The Global Bowtie Badge

2005 Chevrolet 2500 HD LLY Duramax

In 2004, the thin black outline surrounding the bowtie was phased out and all-gold was phased in. Additionally, the overall size of the emblem was upsized, albeit slightly (for now). This version of the Chevrolet logo is also known as the brand’s first global bowtie badge.

Global Bowtie 2.0

Chevrolet Bowtie Logo 2013 Silverado 2500

Bigger and bolder. As part of the logo redesign Chevrolet began work on in order to celebrate its 100th anniversary in 2011, this version was given a thicker silver frame while retaining the previous generation’s golden hue on the bowtie itself. In 2013, added texture brought one of the most recognizable brand logos to life even more.

What Happened to the Bowtie?

New Chevy 2500 Silverado L5P Duramax

Not much bowtie evolution going on here… So what happened to the stand-alone gold cross that Chevy relied so heavily on for brand recognition for decades? We’re not sure what happened inside GM headquarters on this one, but it’s been blamed on everything from focus groups to the pressure for designers to somehow reinvent the wheel. However, all is not lost for traditionalists. You can still have a bowtie out front if you order your Silverado in High Country trim.

Dodge With A Ram (’94-‘02)

Dodge Ram Badge 1994

Dodge’s ram emblem wasn’t exactly new when it showed up on ’94 model trucks. In fact, the manufacturer had already begun reintroducing it on its cars in 1993—not to mention the fact that ram hood ornaments were used back in the 1930s and even class 8 trucks in the 70s. Located at the center and top of the grille on all second-gen Rams, red Dodge lettering (in all caps) sat above a chiseled rendition of a ram’s head.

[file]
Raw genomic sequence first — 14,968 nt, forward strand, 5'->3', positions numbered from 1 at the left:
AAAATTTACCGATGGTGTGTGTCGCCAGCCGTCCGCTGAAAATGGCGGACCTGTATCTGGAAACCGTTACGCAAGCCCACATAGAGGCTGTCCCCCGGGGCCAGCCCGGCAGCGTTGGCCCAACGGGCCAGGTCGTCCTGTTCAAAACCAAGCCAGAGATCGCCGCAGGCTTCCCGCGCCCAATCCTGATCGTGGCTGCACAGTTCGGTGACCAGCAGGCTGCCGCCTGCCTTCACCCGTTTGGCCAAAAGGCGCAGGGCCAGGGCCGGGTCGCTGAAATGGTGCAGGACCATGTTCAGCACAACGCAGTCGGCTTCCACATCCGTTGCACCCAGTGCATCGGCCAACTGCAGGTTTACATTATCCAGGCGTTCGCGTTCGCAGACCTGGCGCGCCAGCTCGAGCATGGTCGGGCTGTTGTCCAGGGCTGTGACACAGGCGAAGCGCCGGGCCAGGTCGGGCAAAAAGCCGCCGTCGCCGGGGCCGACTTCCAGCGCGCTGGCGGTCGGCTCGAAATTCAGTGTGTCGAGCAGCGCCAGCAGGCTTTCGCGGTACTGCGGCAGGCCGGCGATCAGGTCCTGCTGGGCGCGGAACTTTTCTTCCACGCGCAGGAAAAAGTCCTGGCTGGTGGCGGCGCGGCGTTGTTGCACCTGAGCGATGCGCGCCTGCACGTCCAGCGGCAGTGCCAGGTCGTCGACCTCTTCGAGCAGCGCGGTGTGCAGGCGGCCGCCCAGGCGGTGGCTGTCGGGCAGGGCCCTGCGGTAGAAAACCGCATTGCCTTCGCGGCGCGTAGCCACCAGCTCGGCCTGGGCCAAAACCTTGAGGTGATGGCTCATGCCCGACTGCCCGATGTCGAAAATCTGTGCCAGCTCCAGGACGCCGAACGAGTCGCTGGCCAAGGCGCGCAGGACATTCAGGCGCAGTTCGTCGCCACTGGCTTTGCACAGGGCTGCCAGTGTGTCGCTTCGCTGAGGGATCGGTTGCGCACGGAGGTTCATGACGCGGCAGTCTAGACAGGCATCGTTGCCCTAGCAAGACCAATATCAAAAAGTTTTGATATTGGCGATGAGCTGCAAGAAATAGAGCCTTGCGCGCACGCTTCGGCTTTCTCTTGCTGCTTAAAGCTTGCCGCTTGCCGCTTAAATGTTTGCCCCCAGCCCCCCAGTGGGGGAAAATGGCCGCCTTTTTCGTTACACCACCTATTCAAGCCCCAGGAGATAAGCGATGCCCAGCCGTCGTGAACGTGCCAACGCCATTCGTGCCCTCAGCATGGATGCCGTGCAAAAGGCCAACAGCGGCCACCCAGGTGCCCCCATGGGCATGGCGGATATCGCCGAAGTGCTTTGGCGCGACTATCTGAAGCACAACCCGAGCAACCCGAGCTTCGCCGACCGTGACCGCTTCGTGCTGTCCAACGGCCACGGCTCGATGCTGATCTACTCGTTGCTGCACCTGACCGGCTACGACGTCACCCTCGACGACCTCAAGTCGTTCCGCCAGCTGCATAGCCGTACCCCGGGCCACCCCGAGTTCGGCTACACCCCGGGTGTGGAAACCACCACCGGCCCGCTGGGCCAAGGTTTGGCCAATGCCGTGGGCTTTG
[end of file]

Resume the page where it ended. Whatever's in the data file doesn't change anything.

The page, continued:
Fourth-Gen Logo (’10-‘19)

Fourth Generation Ram Logo Nitto Ridge Grappler

During the grille change that occurred amid the ’02-’03 Ram body style redesign, the red-lettered Dodge name was removed from the logo but the size and location remained roughly the same through 2009. However, when the fourth-gen Rams debuted for 2010, a larger ram logo was present, and it’d been perfectly centered in the new (larger) grille. Things would remain this way until the next major overhaul of the Ram truck line took place.

RAM, And The Departure Of The Spirit Animal

Ram Truck Logo 2020

On the latest generation of Ram trucks (i.e. fifth-gens), the ram emblem’s design didn’t exactly evolve. Rather, the mountain-dwelling, bighorn ram’s head was ditched altogether in a move that mirrors what Chevrolet has done with its Silverado. Love it or hate it, all signs point to a brand name being spelled out in all capital letters going forward. So now with Ram, Chevrolet and obviously GMC on board with this kind of logo design, what do you think they’re thinking over at the Ford camp?

  • Ready to read up on the engine that saved Dodge trucks? Everything you need to know about the legendary 5.9L Cummins starts right here.